Cleveland and Toronto spent most of the season battling for first place in team ERA, that is until the Indians pitching staff got plagued with injuries and required the Tribe to go on a month-long rotational soul-search. The Tribe has now settled into a rotational groove, while the Blue Jays are looking to build on the great starting pitching that they got in their first series.
Cleveland will send ace Corey Kluber out for Game One in the hopes that he can duplicate the masterful performance he had against Boston. Kluber handcuffed the Red Sox in his first career postseason start, allowing up three hits over seven shutout innings in the Indians win.
Estrada threw the ball just as well in his lone postseason start, as he came within two outs of a complete game. He ended up going 8.2 innings, giving up one run to Texas.
Trevor Bauer will take the bump for the Indians in game two in the hopes that he can derail Toronto 20-game winner J.A Happ. Happ is a legitimate Cy Young contender after going 20-4 in the regular season with a 3.18 ERA. Bauer didn’t have the best start of his career in Game One of the ALDS, but it wasn’t his worst one either. Bauer gave up three runs over 4.2 innings before giving way to the bullpen, but it was exactly the kind of start the team needed to be in a position to win.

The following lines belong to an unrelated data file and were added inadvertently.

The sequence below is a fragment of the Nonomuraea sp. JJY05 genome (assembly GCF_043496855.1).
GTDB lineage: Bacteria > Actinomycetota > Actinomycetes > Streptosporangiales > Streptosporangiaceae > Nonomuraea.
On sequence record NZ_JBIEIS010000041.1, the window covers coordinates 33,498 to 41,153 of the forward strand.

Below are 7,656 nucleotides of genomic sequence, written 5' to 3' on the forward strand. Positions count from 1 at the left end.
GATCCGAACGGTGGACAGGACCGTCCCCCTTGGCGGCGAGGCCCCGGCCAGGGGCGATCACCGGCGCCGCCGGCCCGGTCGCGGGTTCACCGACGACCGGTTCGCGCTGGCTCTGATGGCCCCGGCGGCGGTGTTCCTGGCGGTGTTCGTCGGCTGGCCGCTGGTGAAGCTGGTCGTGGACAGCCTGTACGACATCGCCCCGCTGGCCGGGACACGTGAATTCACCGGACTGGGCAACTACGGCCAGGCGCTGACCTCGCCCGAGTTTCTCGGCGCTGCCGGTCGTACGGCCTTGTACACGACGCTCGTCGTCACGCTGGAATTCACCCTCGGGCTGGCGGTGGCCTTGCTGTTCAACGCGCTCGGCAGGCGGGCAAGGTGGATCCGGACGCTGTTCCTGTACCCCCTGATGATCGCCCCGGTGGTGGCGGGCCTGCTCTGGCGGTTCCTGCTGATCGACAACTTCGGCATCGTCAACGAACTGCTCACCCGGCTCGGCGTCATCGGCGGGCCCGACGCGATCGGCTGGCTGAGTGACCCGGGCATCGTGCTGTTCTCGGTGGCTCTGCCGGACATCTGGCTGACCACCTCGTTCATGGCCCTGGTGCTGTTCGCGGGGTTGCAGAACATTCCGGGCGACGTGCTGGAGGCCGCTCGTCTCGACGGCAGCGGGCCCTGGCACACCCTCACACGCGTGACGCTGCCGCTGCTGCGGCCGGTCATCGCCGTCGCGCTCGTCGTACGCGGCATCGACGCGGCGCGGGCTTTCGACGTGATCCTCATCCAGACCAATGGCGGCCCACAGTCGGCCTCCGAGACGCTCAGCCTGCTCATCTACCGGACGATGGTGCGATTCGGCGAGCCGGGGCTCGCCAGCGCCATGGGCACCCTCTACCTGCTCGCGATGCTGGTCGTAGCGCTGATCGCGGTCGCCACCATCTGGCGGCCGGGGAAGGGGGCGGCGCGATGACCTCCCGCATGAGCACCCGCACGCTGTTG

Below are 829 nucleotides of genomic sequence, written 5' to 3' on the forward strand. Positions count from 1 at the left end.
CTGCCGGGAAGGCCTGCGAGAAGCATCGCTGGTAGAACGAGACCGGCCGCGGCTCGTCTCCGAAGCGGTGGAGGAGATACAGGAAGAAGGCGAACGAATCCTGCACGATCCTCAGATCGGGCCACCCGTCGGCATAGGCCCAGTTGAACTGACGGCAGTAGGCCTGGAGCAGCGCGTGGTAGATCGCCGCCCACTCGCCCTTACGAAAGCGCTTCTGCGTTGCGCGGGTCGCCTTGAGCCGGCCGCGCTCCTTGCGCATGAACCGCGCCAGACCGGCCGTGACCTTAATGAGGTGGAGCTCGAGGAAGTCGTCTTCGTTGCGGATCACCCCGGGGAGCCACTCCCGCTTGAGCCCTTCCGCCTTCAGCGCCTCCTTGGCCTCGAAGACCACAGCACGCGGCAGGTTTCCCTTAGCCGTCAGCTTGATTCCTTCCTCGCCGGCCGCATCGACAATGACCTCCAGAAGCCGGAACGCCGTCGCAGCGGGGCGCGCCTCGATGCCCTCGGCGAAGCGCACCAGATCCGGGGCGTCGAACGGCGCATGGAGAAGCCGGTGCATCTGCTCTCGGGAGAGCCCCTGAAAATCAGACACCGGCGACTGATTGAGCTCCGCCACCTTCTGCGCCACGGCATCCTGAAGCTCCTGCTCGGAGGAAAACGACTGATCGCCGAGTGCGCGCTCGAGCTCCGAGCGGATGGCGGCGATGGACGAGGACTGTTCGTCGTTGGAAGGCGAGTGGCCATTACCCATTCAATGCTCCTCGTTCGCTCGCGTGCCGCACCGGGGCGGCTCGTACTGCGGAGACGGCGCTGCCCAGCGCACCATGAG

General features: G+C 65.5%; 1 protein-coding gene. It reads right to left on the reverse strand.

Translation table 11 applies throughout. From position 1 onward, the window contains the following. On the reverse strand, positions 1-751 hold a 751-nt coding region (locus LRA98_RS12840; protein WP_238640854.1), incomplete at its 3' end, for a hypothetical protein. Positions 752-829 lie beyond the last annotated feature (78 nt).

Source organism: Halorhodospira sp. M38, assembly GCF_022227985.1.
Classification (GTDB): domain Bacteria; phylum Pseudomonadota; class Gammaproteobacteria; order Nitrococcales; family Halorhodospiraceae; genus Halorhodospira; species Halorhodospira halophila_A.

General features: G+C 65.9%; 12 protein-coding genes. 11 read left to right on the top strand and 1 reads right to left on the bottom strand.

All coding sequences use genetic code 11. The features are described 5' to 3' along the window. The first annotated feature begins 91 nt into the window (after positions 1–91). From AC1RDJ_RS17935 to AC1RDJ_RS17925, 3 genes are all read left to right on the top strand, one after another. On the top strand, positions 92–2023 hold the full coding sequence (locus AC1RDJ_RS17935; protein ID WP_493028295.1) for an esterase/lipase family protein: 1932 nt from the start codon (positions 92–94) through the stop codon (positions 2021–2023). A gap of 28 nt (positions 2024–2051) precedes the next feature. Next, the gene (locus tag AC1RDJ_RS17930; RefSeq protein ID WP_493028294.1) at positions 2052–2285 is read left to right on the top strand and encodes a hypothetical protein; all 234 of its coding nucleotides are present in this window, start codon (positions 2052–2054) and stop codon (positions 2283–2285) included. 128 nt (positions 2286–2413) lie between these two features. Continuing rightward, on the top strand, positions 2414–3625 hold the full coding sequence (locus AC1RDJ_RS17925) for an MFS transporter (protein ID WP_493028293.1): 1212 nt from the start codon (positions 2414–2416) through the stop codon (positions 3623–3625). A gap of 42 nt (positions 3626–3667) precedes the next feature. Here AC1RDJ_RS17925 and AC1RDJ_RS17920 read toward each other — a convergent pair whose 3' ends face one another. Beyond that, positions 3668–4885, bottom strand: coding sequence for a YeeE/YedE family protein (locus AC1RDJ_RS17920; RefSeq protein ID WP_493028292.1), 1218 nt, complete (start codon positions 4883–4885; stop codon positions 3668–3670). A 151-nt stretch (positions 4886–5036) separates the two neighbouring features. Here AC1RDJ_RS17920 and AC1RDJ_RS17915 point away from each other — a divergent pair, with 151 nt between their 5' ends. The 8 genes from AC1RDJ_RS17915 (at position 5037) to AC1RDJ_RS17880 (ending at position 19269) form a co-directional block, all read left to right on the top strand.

Josh Tomlin will look to build on his Game Three clinching win when he goes against Toronto fireballer Marcus Stroman in the third game of the series. Tomlin put his second-half struggles behind him in his last start, giving up only two runs in five innings to help the Indians put the Red Sox away. Tomlin is always susceptible to the home run ball, which is something that the Blue Jays are very good at hitting. If he can keep the ball down like he did against at Fenway, though, then he could be a dangerous weapon for the Indians.
Stroman started the Wild Card game for the Jays, and he had a solid outing, giving up only two runs over six innings. The 5-foot-8 25-year old had some command issues in the regular season, so look for the Indians to take advantage of that.
Game four will be the battle of young studs when Mike Clevinger goes up against Aaron Sanchez. Clevinger was in the bullpen for the ALDS, but he was never needed. He had an interesting role for Cleveland during the regular season, as he served as a “utility pitcher,” making 17 appearances with10 in a starting capacity and seven out of the bullpen. Clevinger compiled a 1-3 record with a 5.93 ERA as a starter, but he went 2-0 with a 3.00 ERA as a reliever.
Sanchez turned the baseball world upside down during the regular season, going 15-2 with a 3.00 ERA, but he also had the Blue Jays worst start of the postseason. The rookie only went 5.2 innings while giving up six runs when he took the hill against the Rangers.